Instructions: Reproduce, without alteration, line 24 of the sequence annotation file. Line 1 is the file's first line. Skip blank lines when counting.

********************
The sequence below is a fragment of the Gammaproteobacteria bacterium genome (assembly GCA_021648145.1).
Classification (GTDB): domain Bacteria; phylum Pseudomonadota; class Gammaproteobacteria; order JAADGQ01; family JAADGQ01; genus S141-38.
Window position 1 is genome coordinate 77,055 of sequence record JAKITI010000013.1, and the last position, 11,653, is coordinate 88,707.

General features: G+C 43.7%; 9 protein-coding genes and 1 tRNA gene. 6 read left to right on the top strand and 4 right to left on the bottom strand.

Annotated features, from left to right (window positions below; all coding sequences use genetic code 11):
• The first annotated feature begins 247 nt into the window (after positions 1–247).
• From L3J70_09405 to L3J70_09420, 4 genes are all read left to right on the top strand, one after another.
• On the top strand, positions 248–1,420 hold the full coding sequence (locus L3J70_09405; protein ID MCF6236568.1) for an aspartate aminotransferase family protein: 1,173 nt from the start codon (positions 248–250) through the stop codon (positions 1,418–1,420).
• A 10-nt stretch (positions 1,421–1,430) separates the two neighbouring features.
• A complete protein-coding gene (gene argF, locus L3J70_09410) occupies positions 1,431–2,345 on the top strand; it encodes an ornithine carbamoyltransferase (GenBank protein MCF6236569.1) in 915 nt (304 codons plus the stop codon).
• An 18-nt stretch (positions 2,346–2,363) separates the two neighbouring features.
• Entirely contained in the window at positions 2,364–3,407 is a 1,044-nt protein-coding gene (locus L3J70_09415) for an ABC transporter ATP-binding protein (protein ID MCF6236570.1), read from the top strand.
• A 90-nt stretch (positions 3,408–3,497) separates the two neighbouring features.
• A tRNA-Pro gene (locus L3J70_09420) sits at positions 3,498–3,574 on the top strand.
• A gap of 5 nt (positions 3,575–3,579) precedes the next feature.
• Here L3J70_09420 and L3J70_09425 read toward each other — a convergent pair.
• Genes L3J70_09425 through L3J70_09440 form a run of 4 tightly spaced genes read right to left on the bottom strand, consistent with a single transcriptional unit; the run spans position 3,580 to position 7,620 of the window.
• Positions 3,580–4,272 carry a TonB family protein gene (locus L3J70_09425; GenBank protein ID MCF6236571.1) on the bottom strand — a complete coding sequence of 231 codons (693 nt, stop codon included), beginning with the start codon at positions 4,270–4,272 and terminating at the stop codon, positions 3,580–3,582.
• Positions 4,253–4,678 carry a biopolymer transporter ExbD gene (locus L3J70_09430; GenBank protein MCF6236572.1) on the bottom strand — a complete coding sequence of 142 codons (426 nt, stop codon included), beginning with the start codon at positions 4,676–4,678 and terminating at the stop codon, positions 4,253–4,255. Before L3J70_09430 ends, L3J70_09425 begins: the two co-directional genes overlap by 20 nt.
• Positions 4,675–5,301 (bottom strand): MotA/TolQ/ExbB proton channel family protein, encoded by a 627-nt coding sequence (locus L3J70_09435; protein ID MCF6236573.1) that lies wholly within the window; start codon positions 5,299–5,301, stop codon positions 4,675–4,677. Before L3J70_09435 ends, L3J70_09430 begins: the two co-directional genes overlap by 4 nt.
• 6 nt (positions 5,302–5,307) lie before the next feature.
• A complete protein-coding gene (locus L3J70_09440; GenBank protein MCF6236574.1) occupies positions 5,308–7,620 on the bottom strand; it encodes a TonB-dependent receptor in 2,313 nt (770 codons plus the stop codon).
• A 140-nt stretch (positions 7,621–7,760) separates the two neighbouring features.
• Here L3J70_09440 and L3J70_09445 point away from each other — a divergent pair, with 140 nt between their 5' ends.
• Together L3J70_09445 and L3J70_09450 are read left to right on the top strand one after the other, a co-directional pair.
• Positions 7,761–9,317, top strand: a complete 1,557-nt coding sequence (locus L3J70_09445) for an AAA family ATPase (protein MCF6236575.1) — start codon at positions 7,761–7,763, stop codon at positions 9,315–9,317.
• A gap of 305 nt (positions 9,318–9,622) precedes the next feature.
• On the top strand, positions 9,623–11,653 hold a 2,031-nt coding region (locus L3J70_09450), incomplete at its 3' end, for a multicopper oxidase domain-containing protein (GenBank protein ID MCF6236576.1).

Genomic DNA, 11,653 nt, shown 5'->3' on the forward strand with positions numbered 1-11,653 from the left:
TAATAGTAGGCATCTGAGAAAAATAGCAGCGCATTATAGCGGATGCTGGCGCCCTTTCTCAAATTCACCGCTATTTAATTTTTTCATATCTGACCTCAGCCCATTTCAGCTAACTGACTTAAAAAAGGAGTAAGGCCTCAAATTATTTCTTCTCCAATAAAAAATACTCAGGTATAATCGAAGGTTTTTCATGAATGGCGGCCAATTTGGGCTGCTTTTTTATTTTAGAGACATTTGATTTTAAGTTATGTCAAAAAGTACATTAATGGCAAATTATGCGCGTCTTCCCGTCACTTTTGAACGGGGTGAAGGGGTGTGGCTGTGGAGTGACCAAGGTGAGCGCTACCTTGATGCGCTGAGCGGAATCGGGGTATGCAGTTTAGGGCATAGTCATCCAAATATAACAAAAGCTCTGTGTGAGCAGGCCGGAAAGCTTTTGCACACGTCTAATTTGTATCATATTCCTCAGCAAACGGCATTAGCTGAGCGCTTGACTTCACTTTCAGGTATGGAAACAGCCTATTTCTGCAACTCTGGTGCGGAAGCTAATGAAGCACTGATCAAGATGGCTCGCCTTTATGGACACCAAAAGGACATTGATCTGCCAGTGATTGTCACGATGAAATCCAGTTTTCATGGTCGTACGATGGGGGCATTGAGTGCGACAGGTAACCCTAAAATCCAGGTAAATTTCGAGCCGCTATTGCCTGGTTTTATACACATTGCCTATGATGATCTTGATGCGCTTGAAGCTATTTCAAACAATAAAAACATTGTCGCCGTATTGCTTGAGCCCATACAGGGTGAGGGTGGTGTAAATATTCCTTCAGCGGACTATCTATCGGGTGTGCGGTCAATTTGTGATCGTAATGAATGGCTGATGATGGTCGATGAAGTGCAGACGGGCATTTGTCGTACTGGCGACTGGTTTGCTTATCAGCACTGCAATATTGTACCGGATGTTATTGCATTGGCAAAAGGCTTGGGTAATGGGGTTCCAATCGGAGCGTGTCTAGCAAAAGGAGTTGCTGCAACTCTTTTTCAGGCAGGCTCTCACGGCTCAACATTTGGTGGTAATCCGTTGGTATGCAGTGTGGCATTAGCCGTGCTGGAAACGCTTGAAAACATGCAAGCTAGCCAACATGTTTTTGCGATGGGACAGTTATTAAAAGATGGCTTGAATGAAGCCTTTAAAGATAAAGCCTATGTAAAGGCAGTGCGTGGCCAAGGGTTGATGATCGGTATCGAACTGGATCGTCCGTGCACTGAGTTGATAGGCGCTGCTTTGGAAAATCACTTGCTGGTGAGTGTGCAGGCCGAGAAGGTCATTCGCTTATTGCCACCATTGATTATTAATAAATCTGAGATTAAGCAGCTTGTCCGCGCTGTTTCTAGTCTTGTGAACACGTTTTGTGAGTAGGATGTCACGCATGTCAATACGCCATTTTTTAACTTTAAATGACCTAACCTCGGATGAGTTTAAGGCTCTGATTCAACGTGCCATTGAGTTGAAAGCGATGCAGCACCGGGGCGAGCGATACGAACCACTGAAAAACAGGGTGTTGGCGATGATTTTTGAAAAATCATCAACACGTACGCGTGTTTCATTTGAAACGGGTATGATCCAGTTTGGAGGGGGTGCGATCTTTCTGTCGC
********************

• Here L3J70_09440 and L3J70_09445 point away from each other — a divergent pair, with 140 nt between their 5' ends.